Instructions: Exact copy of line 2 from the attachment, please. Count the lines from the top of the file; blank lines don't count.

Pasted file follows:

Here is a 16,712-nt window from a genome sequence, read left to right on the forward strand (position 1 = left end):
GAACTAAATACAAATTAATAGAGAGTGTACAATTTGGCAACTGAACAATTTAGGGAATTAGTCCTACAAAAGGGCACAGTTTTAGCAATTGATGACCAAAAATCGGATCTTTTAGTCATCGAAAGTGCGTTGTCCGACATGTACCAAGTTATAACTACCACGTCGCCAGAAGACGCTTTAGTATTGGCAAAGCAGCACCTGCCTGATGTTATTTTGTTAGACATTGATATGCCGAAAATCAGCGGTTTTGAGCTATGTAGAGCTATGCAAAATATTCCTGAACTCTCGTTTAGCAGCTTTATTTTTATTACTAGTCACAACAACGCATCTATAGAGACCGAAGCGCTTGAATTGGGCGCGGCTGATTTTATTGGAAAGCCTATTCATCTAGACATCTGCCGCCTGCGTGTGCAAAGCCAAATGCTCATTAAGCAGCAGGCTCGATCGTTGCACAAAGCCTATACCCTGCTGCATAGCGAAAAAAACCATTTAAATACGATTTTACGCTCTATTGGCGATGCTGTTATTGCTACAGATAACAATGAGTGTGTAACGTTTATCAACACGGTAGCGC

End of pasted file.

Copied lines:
GAACTAAATACAAATTAATAGAGAGTGTACAATTTGGCAACTGAACAATTTAGGGAATTAGTCCTACAAAAGGGCACAGTTTTAGCAATTGATGACCAAAAATCGGATCTTTTAGTCATCGAAAGTGCGTTGTCCGACATGTACCAAGTTATAACTACCACGTCGCCAGAAGACGCTTTAGTATTGGCAAAGCAGCACCTGCCTGATGTTATTTTGTTAGACATTGATATGCCGAAAATCAGCGGTTTTGAGCTATGTAGAGCTATGCAAAATATTCCTGAACTCTCGTTTAGCAGCTTTATTTTTATTACTAGTCACAACAACGCATCTATAGAGACCGAAGCGCTTGAATTGGGCGCGGCTGATTTTATTGGAAAGCCTATTCATCTAGACATCTGCCGCCTGCGTGTGCAAAGCCAAATGCTCATTAAGCAGCAGGCTCGATCGTTGCACAAAGCCTATACCCTGCTGCATAGCGAAAAAAACCATTTAAATACGATTTTACGCTCTATTGGCGATGCTGTTATTGCTACAGATAACAATGAGTGTGTAACGTTTATCAACACGGTAGCGC